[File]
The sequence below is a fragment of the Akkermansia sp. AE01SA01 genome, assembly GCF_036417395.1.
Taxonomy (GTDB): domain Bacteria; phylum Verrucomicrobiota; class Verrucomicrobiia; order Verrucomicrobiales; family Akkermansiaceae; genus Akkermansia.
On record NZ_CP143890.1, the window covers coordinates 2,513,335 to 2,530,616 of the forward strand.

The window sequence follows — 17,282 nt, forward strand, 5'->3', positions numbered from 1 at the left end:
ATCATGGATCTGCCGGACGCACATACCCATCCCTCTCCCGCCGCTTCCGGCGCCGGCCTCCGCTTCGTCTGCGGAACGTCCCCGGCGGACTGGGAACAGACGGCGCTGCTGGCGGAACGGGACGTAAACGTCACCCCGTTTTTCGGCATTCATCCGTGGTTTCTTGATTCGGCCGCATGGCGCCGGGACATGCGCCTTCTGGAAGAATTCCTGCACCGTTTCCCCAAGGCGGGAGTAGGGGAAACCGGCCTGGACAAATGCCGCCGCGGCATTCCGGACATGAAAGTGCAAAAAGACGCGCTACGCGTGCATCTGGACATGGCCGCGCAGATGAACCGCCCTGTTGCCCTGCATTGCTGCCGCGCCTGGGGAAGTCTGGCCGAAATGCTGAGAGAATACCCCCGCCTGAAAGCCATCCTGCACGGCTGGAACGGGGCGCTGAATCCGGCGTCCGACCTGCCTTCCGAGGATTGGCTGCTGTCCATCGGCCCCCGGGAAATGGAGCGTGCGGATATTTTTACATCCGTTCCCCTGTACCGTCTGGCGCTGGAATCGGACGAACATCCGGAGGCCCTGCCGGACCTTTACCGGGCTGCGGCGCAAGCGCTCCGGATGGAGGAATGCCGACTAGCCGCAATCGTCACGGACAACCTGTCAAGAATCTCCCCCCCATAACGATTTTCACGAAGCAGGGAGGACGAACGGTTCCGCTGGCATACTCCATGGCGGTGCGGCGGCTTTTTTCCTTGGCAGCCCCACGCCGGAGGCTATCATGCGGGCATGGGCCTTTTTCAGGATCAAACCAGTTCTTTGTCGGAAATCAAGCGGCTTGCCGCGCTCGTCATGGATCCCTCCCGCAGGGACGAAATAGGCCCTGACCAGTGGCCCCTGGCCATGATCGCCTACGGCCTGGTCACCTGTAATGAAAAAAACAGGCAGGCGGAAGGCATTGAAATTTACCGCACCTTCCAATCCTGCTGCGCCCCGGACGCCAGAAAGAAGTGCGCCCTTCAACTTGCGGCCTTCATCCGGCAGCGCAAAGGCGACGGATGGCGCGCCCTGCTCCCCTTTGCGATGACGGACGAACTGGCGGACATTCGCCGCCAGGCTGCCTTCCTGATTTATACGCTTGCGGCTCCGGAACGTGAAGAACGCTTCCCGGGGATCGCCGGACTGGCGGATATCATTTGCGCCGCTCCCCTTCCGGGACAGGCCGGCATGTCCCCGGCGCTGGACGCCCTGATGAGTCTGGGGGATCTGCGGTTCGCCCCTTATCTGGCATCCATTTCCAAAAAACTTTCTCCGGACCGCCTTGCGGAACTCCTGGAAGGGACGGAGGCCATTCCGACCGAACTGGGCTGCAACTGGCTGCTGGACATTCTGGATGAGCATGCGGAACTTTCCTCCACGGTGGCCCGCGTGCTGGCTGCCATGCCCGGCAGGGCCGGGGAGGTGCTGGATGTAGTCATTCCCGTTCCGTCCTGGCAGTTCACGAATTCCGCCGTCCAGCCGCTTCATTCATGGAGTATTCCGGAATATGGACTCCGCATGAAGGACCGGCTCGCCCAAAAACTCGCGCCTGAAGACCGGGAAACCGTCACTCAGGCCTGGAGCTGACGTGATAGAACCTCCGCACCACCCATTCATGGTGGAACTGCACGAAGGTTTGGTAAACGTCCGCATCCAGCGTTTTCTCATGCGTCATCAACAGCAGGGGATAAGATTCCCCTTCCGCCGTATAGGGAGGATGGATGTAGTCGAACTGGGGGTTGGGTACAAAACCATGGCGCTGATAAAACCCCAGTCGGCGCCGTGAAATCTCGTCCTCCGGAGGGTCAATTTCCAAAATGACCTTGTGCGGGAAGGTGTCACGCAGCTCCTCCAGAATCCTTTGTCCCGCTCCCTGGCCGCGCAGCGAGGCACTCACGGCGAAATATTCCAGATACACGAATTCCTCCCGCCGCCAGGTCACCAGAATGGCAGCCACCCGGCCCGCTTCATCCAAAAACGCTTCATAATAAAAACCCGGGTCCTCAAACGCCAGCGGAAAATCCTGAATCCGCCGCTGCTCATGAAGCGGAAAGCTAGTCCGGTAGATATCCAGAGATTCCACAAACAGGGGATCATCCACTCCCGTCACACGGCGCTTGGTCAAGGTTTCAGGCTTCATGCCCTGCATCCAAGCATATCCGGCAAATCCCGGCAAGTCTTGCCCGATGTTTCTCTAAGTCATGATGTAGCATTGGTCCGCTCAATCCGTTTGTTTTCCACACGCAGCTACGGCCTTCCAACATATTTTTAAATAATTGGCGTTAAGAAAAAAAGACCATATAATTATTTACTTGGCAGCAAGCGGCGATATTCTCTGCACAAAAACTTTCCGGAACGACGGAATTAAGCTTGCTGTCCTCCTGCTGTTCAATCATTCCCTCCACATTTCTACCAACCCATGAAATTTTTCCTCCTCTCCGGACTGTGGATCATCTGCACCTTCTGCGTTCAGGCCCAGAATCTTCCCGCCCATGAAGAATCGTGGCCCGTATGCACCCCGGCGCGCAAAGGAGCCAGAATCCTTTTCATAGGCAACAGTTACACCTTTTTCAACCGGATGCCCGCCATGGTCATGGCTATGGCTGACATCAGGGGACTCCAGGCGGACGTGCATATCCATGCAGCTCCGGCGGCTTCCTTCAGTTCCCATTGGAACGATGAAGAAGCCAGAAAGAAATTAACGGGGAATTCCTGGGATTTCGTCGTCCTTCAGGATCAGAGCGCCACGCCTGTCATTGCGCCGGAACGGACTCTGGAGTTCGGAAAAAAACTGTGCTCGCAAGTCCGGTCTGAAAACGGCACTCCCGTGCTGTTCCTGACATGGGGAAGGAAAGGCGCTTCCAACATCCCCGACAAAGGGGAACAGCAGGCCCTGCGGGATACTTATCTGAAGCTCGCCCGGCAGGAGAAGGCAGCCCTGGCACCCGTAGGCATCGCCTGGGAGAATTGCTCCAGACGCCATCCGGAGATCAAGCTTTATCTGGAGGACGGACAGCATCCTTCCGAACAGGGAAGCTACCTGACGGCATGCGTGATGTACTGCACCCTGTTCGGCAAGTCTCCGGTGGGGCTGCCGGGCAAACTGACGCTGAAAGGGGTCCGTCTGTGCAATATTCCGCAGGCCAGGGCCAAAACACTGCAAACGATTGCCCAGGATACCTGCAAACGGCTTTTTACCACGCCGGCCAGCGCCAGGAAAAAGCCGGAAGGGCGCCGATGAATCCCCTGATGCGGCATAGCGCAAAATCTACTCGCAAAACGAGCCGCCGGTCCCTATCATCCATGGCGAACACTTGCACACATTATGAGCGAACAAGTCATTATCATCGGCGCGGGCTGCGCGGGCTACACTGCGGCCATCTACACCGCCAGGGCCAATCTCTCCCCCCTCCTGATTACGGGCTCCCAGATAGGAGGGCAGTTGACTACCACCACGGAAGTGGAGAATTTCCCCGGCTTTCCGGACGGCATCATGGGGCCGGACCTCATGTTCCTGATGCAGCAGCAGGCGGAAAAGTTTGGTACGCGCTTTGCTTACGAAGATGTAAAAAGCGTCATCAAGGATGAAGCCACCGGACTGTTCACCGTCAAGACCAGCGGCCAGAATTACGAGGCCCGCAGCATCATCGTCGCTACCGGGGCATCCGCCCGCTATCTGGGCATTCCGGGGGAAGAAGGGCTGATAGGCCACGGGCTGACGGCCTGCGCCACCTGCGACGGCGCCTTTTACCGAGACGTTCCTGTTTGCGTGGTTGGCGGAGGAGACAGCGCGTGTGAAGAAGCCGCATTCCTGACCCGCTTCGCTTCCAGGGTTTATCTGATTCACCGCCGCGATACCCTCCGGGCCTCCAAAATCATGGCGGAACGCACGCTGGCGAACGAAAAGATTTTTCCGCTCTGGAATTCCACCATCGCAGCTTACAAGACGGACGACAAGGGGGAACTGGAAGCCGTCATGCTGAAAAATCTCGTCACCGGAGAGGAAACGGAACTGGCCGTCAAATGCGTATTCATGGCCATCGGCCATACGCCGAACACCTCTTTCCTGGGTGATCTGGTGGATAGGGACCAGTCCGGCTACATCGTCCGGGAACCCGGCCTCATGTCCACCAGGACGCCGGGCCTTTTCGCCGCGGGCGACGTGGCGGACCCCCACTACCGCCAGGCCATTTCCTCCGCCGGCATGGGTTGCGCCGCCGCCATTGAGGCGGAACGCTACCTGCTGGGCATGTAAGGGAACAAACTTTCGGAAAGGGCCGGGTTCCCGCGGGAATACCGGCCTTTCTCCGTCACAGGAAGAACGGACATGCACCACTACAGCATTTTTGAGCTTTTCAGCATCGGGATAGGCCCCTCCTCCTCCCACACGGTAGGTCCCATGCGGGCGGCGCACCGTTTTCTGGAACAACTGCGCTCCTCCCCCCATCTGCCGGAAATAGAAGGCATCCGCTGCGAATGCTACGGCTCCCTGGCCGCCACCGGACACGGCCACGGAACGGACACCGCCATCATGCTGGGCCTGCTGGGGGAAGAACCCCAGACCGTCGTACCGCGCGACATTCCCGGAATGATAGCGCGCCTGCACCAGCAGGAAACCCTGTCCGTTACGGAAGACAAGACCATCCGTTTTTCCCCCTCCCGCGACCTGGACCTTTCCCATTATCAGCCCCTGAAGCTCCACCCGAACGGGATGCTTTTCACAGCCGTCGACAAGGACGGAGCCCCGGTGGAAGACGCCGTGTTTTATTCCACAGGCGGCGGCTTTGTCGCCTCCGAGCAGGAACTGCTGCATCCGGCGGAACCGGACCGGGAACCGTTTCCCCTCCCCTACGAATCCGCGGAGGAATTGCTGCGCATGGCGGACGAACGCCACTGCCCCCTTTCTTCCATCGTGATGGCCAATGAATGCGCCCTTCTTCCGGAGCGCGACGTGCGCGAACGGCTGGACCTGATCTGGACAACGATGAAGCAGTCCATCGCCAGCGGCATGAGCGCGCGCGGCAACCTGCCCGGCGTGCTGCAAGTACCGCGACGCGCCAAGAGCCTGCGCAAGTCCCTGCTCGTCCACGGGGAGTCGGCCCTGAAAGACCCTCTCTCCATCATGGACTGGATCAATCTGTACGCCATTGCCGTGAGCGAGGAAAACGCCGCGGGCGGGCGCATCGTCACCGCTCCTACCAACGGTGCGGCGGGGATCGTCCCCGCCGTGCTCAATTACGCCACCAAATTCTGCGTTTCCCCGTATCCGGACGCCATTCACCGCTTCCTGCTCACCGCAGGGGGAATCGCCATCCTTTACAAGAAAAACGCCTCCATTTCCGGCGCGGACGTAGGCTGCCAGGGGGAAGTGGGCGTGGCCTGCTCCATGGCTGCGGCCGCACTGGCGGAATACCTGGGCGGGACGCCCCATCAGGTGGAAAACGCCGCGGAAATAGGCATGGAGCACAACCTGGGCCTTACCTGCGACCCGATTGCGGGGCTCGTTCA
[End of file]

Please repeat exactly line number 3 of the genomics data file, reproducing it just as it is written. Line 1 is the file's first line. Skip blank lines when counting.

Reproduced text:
On record NZ_CP143890.1, the window covers coordinates 2,513,335 to 2,530,616 of the forward strand.